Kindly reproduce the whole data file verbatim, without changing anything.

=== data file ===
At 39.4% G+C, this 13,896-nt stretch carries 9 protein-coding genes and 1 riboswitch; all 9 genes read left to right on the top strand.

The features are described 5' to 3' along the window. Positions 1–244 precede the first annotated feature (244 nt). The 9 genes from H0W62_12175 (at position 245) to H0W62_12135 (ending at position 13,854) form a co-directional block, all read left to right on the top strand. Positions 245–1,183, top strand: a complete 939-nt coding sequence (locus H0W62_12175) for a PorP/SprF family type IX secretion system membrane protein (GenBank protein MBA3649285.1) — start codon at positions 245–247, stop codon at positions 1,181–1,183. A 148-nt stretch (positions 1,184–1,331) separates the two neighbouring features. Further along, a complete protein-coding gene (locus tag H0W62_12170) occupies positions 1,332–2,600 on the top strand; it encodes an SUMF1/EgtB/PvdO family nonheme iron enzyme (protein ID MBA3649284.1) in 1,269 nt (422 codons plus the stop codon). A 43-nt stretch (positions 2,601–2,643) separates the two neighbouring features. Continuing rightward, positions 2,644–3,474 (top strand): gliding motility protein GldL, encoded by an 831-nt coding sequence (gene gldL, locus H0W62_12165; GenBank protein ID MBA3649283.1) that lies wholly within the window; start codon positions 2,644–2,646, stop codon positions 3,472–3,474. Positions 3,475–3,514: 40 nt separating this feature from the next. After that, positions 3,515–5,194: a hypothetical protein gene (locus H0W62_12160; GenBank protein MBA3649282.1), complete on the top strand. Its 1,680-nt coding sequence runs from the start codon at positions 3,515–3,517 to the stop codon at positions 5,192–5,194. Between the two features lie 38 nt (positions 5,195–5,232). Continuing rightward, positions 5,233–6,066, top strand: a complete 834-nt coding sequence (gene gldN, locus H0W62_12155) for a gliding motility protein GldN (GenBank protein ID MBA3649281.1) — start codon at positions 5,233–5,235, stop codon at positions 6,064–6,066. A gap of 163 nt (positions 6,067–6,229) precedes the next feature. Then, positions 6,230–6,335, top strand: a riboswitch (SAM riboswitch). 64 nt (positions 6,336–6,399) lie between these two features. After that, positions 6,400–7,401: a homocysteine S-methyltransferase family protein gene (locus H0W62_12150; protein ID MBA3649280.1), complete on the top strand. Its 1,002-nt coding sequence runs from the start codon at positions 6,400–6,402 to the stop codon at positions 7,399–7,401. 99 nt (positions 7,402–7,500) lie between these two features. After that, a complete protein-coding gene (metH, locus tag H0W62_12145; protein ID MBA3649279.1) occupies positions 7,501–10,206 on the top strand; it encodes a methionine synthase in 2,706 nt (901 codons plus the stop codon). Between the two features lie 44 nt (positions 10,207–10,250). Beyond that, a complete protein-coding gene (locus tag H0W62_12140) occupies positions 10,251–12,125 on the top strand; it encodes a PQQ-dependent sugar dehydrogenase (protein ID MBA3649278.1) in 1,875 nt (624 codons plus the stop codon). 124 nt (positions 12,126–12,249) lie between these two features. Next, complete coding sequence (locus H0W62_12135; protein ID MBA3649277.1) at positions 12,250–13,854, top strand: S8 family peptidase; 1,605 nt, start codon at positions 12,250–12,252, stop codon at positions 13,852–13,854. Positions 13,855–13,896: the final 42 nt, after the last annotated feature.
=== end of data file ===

At 39.4% G+C, this 13,896-nt stretch carries 9 protein-coding genes and 1 riboswitch; all 9 genes read left to right on the top strand.

The features are described 5' to 3' along the window. Positions 1–244 precede the first annotated feature (244 nt). The 9 genes from H0W62_12175 (at position 245) to H0W62_12135 (ending at position 13,854) form a co-directional block, all read left to right on the top strand. Positions 245–1,183, top strand: a complete 939-nt coding sequence (locus H0W62_12175) for a PorP/SprF family type IX secretion system membrane protein (GenBank protein MBA3649285.1) — start codon at positions 245–247, stop codon at positions 1,181–1,183. A 148-nt stretch (positions 1,184–1,331) separates the two neighbouring features. Further along, a complete protein-coding gene (locus tag H0W62_12170) occupies positions 1,332–2,600 on the top strand; it encodes an SUMF1/EgtB/PvdO family nonheme iron enzyme (protein ID MBA3649284.1) in 1,269 nt (422 codons plus the stop codon). A 43-nt stretch (positions 2,601–2,643) separates the two neighbouring features. Continuing rightward, positions 2,644–3,474 (top strand): gliding motility protein GldL, encoded by an 831-nt coding sequence (gene gldL, locus H0W62_12165; GenBank protein ID MBA3649283.1) that lies wholly within the window; start codon positions 2,644–2,646, stop codon positions 3,472–3,474. Positions 3,475–3,514: 40 nt separating this feature from the next. After that, positions 3,515–5,194: a hypothetical protein gene (locus H0W62_12160; GenBank protein MBA3649282.1), complete on the top strand. Its 1,680-nt coding sequence runs from the start codon at positions 3,515–3,517 to the stop codon at positions 5,192–5,194. Between the two features lie 38 nt (positions 5,195–5,232). Continuing rightward, positions 5,233–6,066, top strand: a complete 834-nt coding sequence (gene gldN, locus H0W62_12155) for a gliding motility protein GldN (GenBank protein ID MBA3649281.1) — start codon at positions 5,233–5,235, stop codon at positions 6,064–6,066. A gap of 163 nt (positions 6,067–6,229) precedes the next feature. Then, positions 6,230–6,335, top strand: a riboswitch (SAM riboswitch). 64 nt (positions 6,336–6,399) lie between these two features. After that, positions 6,400–7,401: a homocysteine S-methyltransferase family protein gene (locus H0W62_12150; protein ID MBA3649280.1), complete on the top strand. Its 1,002-nt coding sequence runs from the start codon at positions 6,400–6,402 to the stop codon at positions 7,399–7,401. 99 nt (positions 7,402–7,500) lie between these two features. After that, a complete protein-coding gene (metH, locus tag H0W62_12145; protein ID MBA3649279.1) occupies positions 7,501–10,206 on the top strand; it encodes a methionine synthase in 2,706 nt (901 codons plus the stop codon). Between the two features lie 44 nt (positions 10,207–10,250). Beyond that, a complete protein-coding gene (locus tag H0W62_12140) occupies positions 10,251–12,125 on the top strand; it encodes a PQQ-dependent sugar dehydrogenase (protein ID MBA3649278.1) in 1,875 nt (624 codons plus the stop codon). 124 nt (positions 12,126–12,249) lie between these two features. Next, complete coding sequence (locus H0W62_12135; protein ID MBA3649277.1) at positions 12,250–13,854, top strand: S8 family peptidase; 1,605 nt, start codon at positions 12,250–12,252, stop codon at positions 13,852–13,854. Positions 13,855–13,896: the final 42 nt, after the last annotated feature.